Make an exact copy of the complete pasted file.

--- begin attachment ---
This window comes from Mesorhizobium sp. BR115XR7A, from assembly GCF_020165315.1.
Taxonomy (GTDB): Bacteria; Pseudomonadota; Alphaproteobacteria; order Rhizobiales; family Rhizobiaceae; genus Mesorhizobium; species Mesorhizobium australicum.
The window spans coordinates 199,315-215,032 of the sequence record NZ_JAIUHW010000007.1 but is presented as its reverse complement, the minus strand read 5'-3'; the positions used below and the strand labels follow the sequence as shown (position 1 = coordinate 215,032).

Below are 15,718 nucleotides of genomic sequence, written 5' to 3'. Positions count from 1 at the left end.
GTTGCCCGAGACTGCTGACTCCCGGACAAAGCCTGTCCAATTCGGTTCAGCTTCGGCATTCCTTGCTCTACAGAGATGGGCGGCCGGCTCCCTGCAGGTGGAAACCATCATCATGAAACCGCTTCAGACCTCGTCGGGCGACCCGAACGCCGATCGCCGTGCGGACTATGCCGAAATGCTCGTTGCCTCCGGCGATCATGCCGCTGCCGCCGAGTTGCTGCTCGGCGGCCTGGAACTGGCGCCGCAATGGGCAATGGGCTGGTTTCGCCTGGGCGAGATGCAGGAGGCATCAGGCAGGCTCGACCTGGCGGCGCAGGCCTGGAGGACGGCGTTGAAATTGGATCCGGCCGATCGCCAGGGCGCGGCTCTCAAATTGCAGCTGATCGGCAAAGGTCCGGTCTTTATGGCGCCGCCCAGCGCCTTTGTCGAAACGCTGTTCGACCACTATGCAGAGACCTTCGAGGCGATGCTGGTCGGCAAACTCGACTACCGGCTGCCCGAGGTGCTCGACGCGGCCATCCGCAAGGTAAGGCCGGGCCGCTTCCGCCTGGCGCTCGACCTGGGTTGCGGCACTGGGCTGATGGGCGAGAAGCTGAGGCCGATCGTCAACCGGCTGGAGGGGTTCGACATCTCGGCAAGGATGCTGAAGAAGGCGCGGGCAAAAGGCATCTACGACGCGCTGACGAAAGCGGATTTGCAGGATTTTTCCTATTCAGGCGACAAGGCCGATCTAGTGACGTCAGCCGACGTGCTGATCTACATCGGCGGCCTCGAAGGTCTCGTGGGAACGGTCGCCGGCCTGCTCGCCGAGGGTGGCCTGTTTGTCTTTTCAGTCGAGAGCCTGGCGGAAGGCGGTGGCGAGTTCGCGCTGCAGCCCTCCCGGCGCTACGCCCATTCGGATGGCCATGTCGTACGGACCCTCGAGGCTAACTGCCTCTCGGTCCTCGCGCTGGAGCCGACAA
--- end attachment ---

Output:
This window comes from Mesorhizobium sp. BR115XR7A, from assembly GCF_020165315.1.
Taxonomy (GTDB): Bacteria; Pseudomonadota; Alphaproteobacteria; order Rhizobiales; family Rhizobiaceae; genus Mesorhizobium; species Mesorhizobium australicum.
The window spans coordinates 199,315-215,032 of the sequence record NZ_JAIUHW010000007.1 but is presented as its reverse complement, the minus strand read 5'-3'; the positions used below and the strand labels follow the sequence as shown (position 1 = coordinate 215,032).

Below are 15,718 nucleotides of genomic sequence, written 5' to 3'. Positions count from 1 at the left end.
GTTGCCCGAGACTGCTGACTCCCGGACAAAGCCTGTCCAATTCGGTTCAGCTTCGGCATTCCTTGCTCTACAGAGATGGGCGGCCGGCTCCCTGCAGGTGGAAACCATCATCATGAAACCGCTTCAGACCTCGTCGGGCGACCCGAACGCCGATCGCCGTGCGGACTATGCCGAAATGCTCGTTGCCTCCGGCGATCATGCCGCTGCCGCCGAGTTGCTGCTCGGCGGCCTGGAACTGGCGCCGCAATGGGCAATGGGCTGGTTTCGCCTGGGCGAGATGCAGGAGGCATCAGGCAGGCTCGACCTGGCGGCGCAGGCCTGGAGGACGGCGTTGAAATTGGATCCGGCCGATCGCCAGGGCGCGGCTCTCAAATTGCAGCTGATCGGCAAAGGTCCGGTCTTTATGGCGCCGCCCAGCGCCTTTGTCGAAACGCTGTTCGACCACTATGCAGAGACCTTCGAGGCGATGCTGGTCGGCAAACTCGACTACCGGCTGCCCGAGGTGCTCGACGCGGCCATCCGCAAGGTAAGGCCGGGCCGCTTCCGCCTGGCGCTCGACCTGGGTTGCGGCACTGGGCTGATGGGCGAGAAGCTGAGGCCGATCGTCAACCGGCTGGAGGGGTTCGACATCTCGGCAAGGATGCTGAAGAAGGCGCGGGCAAAAGGCATCTACGACGCGCTGACGAAAGCGGATTTGCAGGATTTTTCCTATTCAGGCGACAAGGCCGATCTAGTGACGTCAGCCGACGTGCTGATCTACATCGGCGGCCTCGAAGGTCTCGTGGGAACGGTCGCCGGCCTGCTCGCCGAGGGTGGCCTGTTTGTCTTTTCAGTCGAGAGCCTGGCGGAAGGCGGTGGCGAGTTCGCGCTGCAGCCCTCCCGGCGCTACGCCCATTCGGATGGCCATGTCGTACGGACCCTCGAGGCTAACTGCCTCTCGGTCCTCGCGCTGGAGCCGACAA